By The Oklahoman Editorial Board | Published: March 31, 2019
Minnesota is known as home of the Mayo Clinic, renowned for its treatment of various medical issues. Texas boasts the M.D. Anderson Cancer Center, considered the nation’s foremost hospital for cancer care. One day, Oklahoma could become synonymous with world-class help for people fighting addiction.
That is the hope for Oklahoma State University’s Center for Wellness and Recovery in Tulsa, which since 2017 has been studying and treating addiction and researching ways to cure it. The center’s dreams of significantly expanding its work, and its impact, are being realized through a legal agreement with one of the nation’s leading drug makers, Purdue Pharma, Inc., and the family that controls the company.
Purdue, maker of the painkiller OxyContin, is among several companies that were sued in 2017 by the office of Oklahoma Attorney General Mike Hunter, who contends the companies’ policies and practices have contributed to the misuse of opioids. More than 200,000 Americans have died from opioid addiction in the past two decades; Oklahoma has been particularly hard-hit by the epidemic.
The settlement with Purdue was announced one day after the state Supreme Court rejected a bid by the drug maker and other defendants to delay the start of the trial, which is scheduled for May in Cleveland County. Purdue also is considering filing for bankruptcy. Hunter said the attorneys hired by the state to prosecute the case took steps to make the settlement “bankruptcy-proof.”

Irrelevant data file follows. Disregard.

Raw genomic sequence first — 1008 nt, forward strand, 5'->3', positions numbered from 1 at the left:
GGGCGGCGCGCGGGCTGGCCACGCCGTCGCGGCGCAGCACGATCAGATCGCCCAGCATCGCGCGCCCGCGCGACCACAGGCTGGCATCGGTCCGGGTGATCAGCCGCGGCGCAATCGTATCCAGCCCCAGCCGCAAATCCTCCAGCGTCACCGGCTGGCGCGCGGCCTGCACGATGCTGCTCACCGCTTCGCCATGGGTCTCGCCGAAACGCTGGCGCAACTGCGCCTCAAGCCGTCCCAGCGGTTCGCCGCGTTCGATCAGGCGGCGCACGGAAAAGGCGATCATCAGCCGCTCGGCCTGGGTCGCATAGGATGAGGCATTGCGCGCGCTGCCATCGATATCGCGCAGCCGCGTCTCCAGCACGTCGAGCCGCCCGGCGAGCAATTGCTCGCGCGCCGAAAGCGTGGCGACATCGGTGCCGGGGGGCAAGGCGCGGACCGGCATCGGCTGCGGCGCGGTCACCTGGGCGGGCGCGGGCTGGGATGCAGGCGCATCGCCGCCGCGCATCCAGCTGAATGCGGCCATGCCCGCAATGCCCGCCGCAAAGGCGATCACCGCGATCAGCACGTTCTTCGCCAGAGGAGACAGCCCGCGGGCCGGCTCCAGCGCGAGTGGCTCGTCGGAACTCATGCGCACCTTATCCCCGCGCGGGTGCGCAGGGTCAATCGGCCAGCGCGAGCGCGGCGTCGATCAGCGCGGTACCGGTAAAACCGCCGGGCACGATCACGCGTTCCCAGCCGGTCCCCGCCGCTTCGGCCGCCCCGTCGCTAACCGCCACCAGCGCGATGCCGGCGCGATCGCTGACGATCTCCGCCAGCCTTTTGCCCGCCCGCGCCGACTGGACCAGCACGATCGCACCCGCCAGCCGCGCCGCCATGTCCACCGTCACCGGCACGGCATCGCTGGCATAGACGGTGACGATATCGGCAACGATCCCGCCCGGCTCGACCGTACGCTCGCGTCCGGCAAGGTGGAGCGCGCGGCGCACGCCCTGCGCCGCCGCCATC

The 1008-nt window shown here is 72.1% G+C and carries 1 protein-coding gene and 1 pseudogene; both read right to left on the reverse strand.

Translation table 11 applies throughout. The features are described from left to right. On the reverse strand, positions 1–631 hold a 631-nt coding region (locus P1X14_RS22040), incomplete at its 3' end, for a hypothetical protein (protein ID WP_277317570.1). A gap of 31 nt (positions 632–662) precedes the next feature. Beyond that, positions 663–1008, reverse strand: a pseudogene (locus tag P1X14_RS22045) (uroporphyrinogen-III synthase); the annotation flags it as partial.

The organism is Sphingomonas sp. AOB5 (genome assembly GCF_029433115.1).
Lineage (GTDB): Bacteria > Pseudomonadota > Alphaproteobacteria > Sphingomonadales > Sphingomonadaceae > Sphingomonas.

The greatest beneficiary will be OSU’s wellness center. It has an annual budget of about $2.4 million, but over time will receive up to $197.5 million of the settlement.
An injection of $102.5 million will come via a foundation that will direct the money to the OSU Center for Health Sciences. Beginning Jan. 1, the center will begin receiving $15 million per year for five years. OSU also will receive ongoing contributions of addiction treatment medicine totaling $20 million.
To say this is a game-changer is putting it mildly.
OSU President Burns Hargis said the wellness center is already highly regarded nationally but that the new revenue will produce research leading eventually to “the end of the nation’s ongoing public health crisis.”
Hargis made a point to salute Dr. Kayse Shrum, president of the OSU Health Sciences Center, for her work advancing the mission of the wellness center. Shrum has indeed been a leader in this area, and says the endowment will let OSU help communities across the state and the country that have been impacted by opioids.
She also said this: “We have been recognized in Oklahoma for the problem that we have. We are now going to be recognized for the solution.”
Amen to that. And kudos to Hunter and his team for their work in brokering a deal that is so potentially transformative for the state.